Such action would likely lead to lower real interest rates and thus fan the flames of the inflationary secular market regime we are locked in. The assets most likely to benefit from a Fed pause or pivot are gold, commodities, energy stocks, and bitcoin, while the assets most likely to suffer are intermediate- and long-duration U.S. government bonds (as inflation outpaces their yields).
The Fed will likely take a lot of flak for the demise of SVB, a demise rooted in 13 years of quantitative easing and the Fed’s post-pandemic monetary policy response.
But ultimately the Fed is fighting a losing battle. 220 years of secular market history tells us we are in a secular bear market driven by high inflation that should last at least a decade. The Fed is essentially powerless against the inexorable forces of a sovereign bond bubble, de-dollarization, and de-globalization (not to mention the early stages of World War III).
Thus, what can the Fed do? It won’t nuke the U.S. economy for the sake of 2% inflation.
The Bull Case
Systemic risk may force the Fed and Treasury to step in and backstop depositors to stabilize the banking system (this has already happened). Banks, which sold off hard last week, could bounce on the news. Institutions are still relatively bullish equities and hedge funds have taken extreme short positions (at levels that led to interim market bottoms in 2022).
Thus, the market may be ripe for another short-squeeze. Notably, the Nasdaq has been strongly outperforming the S&P 500, something that typically happens only during bullish phases in the market (for example, while the S&P finished last week below its low from the previous week, the Nasdaq did not).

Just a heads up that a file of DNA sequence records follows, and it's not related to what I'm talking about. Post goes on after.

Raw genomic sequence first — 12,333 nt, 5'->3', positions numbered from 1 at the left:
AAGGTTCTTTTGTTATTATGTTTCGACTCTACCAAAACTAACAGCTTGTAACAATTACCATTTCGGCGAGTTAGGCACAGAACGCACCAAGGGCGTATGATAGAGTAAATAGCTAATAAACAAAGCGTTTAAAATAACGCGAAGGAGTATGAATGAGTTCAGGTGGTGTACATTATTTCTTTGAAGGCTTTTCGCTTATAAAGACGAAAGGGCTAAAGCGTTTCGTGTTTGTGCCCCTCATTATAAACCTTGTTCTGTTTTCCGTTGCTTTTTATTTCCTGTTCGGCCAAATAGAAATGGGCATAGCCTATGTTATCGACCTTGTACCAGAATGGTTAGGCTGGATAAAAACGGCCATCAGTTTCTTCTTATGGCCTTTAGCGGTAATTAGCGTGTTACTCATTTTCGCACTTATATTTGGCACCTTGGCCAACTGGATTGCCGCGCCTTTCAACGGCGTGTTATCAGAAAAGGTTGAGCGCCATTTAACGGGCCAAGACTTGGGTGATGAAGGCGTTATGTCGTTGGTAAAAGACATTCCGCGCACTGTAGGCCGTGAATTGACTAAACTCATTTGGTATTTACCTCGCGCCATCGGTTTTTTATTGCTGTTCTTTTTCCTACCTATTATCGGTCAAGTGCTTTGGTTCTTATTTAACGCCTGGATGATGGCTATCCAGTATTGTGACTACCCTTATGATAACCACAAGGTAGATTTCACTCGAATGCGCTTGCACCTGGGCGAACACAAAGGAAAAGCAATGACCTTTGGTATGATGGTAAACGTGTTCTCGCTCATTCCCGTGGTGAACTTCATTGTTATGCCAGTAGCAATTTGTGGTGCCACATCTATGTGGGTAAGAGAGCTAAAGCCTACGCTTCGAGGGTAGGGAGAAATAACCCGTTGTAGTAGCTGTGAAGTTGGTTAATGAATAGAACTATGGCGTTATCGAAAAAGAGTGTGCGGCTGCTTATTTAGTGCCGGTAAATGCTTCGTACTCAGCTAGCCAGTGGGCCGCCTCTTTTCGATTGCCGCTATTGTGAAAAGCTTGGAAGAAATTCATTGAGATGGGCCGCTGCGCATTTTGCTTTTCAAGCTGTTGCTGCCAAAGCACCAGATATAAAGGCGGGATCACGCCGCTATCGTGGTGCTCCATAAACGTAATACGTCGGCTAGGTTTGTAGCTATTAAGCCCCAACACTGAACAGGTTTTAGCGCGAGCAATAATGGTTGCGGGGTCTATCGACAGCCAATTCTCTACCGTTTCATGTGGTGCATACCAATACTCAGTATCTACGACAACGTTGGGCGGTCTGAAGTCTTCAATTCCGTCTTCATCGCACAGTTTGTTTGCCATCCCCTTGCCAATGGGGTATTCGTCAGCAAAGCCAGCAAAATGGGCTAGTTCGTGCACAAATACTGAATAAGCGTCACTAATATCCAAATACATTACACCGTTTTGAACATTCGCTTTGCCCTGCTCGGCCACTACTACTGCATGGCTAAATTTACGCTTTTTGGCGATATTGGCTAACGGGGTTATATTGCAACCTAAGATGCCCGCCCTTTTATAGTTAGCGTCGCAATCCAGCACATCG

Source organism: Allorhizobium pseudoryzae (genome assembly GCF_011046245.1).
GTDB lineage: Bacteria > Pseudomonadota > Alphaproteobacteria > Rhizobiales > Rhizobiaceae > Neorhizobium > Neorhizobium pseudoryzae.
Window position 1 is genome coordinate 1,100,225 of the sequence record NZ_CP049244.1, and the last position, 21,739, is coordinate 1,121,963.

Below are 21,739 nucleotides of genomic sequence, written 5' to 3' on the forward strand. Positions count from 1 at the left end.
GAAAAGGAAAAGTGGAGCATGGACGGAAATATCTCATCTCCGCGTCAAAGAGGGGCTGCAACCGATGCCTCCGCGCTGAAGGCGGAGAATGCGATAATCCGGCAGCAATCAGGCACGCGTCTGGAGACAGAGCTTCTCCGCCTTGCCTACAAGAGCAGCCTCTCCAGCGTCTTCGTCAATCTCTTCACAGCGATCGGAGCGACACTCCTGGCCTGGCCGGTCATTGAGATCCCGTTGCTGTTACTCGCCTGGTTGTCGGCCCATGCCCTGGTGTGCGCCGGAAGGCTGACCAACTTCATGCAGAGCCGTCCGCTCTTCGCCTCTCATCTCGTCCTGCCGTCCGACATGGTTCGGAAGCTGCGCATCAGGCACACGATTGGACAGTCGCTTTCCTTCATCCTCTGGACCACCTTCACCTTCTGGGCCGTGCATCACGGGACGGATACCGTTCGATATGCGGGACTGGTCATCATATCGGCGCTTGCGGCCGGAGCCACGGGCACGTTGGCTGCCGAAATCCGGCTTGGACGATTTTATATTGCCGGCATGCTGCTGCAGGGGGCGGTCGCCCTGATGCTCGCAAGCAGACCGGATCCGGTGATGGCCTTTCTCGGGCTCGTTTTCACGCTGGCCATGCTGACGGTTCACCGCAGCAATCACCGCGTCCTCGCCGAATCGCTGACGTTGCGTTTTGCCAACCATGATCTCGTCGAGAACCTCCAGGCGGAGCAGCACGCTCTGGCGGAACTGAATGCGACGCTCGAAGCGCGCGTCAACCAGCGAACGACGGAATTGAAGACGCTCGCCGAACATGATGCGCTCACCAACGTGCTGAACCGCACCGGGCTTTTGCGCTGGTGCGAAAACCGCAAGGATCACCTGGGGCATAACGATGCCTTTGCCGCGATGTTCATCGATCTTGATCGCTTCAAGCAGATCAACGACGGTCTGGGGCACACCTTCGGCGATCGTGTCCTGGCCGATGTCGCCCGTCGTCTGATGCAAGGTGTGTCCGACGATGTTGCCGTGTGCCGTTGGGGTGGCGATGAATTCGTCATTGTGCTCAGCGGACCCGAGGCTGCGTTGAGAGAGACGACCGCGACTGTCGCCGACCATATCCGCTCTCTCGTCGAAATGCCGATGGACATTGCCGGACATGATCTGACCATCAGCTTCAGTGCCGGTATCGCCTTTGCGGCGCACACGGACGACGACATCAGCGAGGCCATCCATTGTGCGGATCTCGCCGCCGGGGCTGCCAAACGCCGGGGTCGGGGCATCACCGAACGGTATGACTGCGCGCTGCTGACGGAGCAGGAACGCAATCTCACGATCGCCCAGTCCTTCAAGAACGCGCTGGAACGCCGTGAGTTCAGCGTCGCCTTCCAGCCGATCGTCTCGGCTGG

The Bear Case
The Fed and Treasury stabilize the banks but the CPI comes in hot on Tuesday, and the Fed feels the need to raise rates by 50 bps in March. Or the feds are unable to stabilize the banks and last week’s mini-panic grows. Or the Fed pauses and inflation comes roaring back, which leads to bond market dysfunction that spills over to equities. Valuations are not supportive of equities at current levels, so any of the above scenarios could lead to renewed selling.
We tend to subscribe to the view that markets top on good news and bottom on bad news. The news isn’t joyous at the moment, hedge funds have extreme short positions, and retail investors are unlikely to be buying given the negative news flow. That leaves institutional investors as the only ones likely to step up and buy equities. They are already more bullish than either retail or speculators and they tend to be right, especially when it matters. While we have no doubt that the systemic rot will eventually wear down equities (and bring valuations to more justifiable levels), we don’t believe that time is now.
Whether equities go up or down, the one asset that may stand to benefit, regardless, is gold. If the Fed pauses rate hikes and allows real rates to fall, gold should do well. Conversely, if the Fed continues hiking, something else is likely to break and gold would almost certainly see more safe haven flows.
At Allio, our portfolios are constructed with the secular market cycle in mind. Currently, we are in a secular bear market driven by high inflation and gold is one asset (among others) that is likely to perform well in such a regime. Consequently, all of our investment portfolios have exposure to gold, which rallied 3% on Thursday and Friday as SVB collapsed.